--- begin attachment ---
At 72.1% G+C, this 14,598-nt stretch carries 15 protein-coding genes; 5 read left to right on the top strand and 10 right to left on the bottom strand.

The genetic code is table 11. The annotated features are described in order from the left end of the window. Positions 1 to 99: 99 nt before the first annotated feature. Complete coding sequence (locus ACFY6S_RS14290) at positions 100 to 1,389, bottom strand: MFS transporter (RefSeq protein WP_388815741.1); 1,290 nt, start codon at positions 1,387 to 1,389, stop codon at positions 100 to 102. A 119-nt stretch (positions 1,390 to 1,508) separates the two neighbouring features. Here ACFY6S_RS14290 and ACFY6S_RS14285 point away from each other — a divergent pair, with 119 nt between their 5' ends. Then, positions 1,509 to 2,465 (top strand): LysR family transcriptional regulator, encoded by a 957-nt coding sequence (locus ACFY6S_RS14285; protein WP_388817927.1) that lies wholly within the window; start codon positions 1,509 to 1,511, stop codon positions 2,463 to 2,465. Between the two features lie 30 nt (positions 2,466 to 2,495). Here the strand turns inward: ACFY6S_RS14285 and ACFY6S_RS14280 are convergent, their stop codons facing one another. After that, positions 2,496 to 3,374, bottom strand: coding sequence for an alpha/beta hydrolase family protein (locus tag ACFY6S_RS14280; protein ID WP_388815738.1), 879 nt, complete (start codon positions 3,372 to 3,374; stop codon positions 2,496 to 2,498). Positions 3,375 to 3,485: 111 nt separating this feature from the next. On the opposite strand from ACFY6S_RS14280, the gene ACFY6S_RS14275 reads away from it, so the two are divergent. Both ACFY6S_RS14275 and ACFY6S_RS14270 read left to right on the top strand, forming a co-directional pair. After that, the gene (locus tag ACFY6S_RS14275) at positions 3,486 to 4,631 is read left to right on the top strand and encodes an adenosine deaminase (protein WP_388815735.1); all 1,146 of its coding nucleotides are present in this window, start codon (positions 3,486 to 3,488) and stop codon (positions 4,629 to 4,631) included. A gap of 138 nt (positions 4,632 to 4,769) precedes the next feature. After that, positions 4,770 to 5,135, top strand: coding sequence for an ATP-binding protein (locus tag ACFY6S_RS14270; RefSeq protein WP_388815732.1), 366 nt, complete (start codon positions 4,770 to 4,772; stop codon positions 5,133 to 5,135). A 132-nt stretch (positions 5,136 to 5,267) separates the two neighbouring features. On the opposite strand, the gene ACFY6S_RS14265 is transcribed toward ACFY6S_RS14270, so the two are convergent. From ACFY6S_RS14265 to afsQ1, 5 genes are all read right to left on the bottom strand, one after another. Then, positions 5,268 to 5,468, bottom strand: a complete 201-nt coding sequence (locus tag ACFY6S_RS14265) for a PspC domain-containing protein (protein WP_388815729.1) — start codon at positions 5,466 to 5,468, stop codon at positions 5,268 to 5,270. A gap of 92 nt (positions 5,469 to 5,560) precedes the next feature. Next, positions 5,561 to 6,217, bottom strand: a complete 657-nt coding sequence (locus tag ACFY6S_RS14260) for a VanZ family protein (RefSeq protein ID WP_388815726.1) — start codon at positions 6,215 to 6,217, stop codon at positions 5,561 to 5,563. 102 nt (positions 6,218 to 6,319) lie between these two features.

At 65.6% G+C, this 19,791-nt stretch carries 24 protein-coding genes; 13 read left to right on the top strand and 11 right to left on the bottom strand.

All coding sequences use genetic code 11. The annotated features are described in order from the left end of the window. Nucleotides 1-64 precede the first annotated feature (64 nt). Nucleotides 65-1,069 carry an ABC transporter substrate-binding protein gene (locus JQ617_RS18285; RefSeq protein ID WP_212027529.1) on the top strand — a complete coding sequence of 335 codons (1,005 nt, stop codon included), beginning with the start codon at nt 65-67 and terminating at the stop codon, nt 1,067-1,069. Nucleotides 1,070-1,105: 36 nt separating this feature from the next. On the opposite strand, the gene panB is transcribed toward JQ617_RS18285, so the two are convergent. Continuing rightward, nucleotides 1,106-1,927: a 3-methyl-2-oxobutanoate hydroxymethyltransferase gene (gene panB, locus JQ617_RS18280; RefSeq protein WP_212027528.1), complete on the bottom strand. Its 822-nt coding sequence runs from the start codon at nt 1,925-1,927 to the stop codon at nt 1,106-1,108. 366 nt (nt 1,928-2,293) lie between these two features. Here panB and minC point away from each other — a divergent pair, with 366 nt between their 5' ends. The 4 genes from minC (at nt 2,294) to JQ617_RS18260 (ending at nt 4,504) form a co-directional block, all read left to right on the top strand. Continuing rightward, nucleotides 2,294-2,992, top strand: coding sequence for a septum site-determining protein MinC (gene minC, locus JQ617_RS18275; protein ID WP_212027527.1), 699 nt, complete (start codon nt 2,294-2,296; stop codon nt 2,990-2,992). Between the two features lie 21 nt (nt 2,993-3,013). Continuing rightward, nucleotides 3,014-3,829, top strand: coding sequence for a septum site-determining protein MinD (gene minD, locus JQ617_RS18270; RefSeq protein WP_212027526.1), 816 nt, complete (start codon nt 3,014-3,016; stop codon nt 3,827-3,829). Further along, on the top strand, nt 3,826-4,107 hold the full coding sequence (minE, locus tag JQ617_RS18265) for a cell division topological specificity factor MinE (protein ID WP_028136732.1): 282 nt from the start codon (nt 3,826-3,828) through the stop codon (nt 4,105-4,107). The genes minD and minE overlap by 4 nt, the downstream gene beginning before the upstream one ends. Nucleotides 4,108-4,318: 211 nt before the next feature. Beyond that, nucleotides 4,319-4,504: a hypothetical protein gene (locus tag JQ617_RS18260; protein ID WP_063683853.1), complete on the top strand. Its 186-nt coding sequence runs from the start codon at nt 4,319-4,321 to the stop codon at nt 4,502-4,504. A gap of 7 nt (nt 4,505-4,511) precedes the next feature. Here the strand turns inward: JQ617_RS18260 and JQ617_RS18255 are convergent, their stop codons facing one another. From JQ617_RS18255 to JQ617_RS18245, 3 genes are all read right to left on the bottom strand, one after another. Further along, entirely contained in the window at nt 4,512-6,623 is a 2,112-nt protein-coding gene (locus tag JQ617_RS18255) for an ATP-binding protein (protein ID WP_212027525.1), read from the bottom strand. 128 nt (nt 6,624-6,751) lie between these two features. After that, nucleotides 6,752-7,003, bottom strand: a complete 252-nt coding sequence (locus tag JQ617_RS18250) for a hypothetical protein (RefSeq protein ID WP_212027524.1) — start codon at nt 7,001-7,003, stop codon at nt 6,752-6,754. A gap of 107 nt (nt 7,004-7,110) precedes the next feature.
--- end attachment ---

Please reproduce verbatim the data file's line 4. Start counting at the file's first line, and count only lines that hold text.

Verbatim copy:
All coding sequences use genetic code 11. The annotated features are described in order from the left end of the window. Nucleotides 1-64 precede the first annotated feature (64 nt). Nucleotides 65-1,069 carry an ABC transporter substrate-binding protein gene (locus JQ617_RS18285; RefSeq protein ID WP_212027529.1) on the top strand — a complete coding sequence of 335 codons (1,005 nt, stop codon included), beginning with the start codon at nt 65-67 and terminating at the stop codon, nt 1,067-1,069. Nucleotides 1,070-1,105: 36 nt separating this feature from the next. On the opposite strand, the gene panB is transcribed toward JQ617_RS18285, so the two are convergent. Continuing rightward, nucleotides 1,106-1,927: a 3-methyl-2-oxobutanoate hydroxymethyltransferase gene (gene panB, locus JQ617_RS18280; RefSeq protein WP_212027528.1), complete on the bottom strand. Its 822-nt coding sequence runs from the start codon at nt 1,925-1,927 to the stop codon at nt 1,106-1,108. 366 nt (nt 1,928-2,293) lie between these two features. Here panB and minC point away from each other — a divergent pair, with 366 nt between their 5' ends. The 4 genes from minC (at nt 2,294) to JQ617_RS18260 (ending at nt 4,504) form a co-directional block, all read left to right on the top strand. Continuing rightward, nucleotides 2,294-2,992, top strand: coding sequence for a septum site-determining protein MinC (gene minC, locus JQ617_RS18275; protein ID WP_212027527.1), 699 nt, complete (start codon nt 2,294-2,296; stop codon nt 2,990-2,992). Between the two features lie 21 nt (nt 2,993-3,013). Continuing rightward, nucleotides 3,014-3,829, top strand: coding sequence for a septum site-determining protein MinD (gene minD, locus JQ617_RS18270; RefSeq protein WP_212027526.1), 816 nt, complete (start codon nt 3,014-3,016; stop codon nt 3,827-3,829). Further along, on the top strand, nt 3,826-4,107 hold the full coding sequence (minE, locus tag JQ617_RS18265) for a cell division topological specificity factor MinE (protein ID WP_028136732.1): 282 nt from the start codon (nt 3,826-3,828) through the stop codon (nt 4,105-4,107). The genes minD and minE overlap by 4 nt, the downstream gene beginning before the upstream one ends. Nucleotides 4,108-4,318: 211 nt before the next feature. Beyond that, nucleotides 4,319-4,504: a hypothetical protein gene (locus tag JQ617_RS18260; protein ID WP_063683853.1), complete on the top strand. Its 186-nt coding sequence runs from the start codon at nt 4,319-4,321 to the stop codon at nt 4,502-4,504. A gap of 7 nt (nt 4,505-4,511) precedes the next feature. Here the strand turns inward: JQ617_RS18260 and JQ617_RS18255 are convergent, their stop codons facing one another. From JQ617_RS18255 to JQ617_RS18245, 3 genes are all read right to left on the bottom strand, one after another. Further along, entirely contained in the window at nt 4,512-6,623 is a 2,112-nt protein-coding gene (locus tag JQ617_RS18255) for an ATP-binding protein (protein ID WP_212027525.1), read from the bottom strand. 128 nt (nt 6,624-6,751) lie between these two features. After that, nucleotides 6,752-7,003, bottom strand: a complete 252-nt coding sequence (locus tag JQ617_RS18250) for a hypothetical protein (RefSeq protein ID WP_212027524.1) — start codon at nt 7,001-7,003, stop codon at nt 6,752-6,754. A gap of 107 nt (nt 7,004-7,110) precedes the next feature.